Epstein-Barr virus and nasopharyngeal carcinoma
Research output: Contribution to journal › Article › peer-review
Since its discovery 50 years ago, Epstein-Barr virus (EBV) has been linked to the development of cancers originating from both lymphoid and epithelial cells. Approximately 95% of the world's population sustains an asymptomatic, life-long infection with EBV. The virus persists in the memory B-cell pool of normal healthy individuals, and any disruption of this interaction results in virus-associated B-cell tumors. The association of EBV with epithelial cell tumors, specifically nasopharyngeal carcinoma (NPC) and EBV-positive gastric carcinoma (EBV-GC), is less clear and is currently thought to be caused by the aberrant establishment of virus latency in epithelial cells that display premalignant genetic changes. Although the precise role of EBV in the carcinogenic process is currently poorly understood, the presence of the virus in all tumor cells provides opportunities for developing novel therapeutic and diagnostic approaches. The study of EBV and its role in carcinomas continues to provide insight into the carcinogenic process that is relevant to a broader understanding of tumor pathogenesis and to the development of targeted cancer therapies.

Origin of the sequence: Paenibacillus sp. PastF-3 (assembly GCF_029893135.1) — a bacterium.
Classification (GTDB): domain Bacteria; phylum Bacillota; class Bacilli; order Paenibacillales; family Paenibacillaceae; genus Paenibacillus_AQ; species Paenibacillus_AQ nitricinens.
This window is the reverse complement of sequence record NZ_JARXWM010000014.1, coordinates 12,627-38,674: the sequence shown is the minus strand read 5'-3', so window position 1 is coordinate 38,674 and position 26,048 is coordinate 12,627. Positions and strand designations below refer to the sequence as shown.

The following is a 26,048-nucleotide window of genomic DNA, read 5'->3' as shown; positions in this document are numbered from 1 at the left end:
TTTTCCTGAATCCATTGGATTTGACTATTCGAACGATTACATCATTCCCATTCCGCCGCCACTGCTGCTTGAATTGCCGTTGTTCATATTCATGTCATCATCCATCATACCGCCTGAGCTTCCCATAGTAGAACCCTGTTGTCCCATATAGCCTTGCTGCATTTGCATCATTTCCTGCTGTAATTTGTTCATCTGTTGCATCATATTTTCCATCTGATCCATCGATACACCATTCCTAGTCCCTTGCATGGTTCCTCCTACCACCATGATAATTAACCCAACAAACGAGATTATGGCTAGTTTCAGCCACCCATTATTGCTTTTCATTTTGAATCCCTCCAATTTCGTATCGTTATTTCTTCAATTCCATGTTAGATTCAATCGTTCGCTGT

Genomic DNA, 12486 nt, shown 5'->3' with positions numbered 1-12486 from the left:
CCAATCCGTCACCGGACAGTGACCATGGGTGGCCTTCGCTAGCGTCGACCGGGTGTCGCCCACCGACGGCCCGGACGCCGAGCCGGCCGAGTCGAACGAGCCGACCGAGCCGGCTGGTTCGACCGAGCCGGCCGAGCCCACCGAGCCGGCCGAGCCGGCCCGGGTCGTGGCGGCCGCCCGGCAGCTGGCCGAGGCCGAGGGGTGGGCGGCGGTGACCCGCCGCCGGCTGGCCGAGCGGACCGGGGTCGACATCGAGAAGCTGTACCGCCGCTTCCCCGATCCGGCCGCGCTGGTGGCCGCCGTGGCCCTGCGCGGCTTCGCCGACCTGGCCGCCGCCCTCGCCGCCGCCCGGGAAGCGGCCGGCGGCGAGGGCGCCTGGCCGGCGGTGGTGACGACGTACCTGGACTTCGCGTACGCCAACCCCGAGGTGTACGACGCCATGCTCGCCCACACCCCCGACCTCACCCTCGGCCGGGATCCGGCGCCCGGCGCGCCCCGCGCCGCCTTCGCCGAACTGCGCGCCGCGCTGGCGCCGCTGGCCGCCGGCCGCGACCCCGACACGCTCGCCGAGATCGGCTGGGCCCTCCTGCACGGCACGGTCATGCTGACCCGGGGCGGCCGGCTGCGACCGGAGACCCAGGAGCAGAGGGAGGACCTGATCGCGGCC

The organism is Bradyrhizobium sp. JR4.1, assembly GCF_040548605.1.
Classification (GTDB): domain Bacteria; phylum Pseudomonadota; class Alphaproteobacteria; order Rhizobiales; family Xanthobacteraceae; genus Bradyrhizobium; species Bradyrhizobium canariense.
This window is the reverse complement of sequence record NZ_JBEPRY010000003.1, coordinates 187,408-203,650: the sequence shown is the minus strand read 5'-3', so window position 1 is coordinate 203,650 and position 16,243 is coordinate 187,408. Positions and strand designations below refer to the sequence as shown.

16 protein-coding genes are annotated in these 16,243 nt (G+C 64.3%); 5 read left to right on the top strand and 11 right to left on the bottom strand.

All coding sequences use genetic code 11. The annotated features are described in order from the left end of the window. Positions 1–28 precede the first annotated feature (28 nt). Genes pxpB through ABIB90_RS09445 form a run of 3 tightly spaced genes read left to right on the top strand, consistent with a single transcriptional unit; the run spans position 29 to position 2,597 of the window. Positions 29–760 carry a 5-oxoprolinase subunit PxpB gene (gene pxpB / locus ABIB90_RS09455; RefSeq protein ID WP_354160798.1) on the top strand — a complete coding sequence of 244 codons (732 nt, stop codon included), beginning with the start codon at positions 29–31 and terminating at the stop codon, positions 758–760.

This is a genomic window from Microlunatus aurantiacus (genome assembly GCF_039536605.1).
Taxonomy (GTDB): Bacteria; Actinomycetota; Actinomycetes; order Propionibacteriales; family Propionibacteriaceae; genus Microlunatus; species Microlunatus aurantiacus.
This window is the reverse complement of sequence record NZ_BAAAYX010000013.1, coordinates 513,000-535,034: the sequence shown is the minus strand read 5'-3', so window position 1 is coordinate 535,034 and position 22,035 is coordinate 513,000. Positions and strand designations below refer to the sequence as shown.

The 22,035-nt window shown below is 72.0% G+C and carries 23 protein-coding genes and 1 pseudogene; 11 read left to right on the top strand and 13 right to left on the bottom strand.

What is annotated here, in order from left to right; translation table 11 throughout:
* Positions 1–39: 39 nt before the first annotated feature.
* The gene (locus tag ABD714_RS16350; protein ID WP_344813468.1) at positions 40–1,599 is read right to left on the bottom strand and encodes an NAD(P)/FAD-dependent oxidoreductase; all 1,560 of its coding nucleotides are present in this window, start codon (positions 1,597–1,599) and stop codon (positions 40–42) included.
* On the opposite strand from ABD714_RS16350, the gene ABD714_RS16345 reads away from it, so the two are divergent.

|Number of pages||10|
|Journal||Chinese Journal of Cancer|
|Publication status||Published - Dec 2014|
- B-Lymphocytes, Epithelial Cells, Epstein-Barr Virus Infections, Herpesvirus 4, Human, Humans, Lymphoma, B-Cell, Nasopharyngeal Neoplasms, Stomach Neoplasms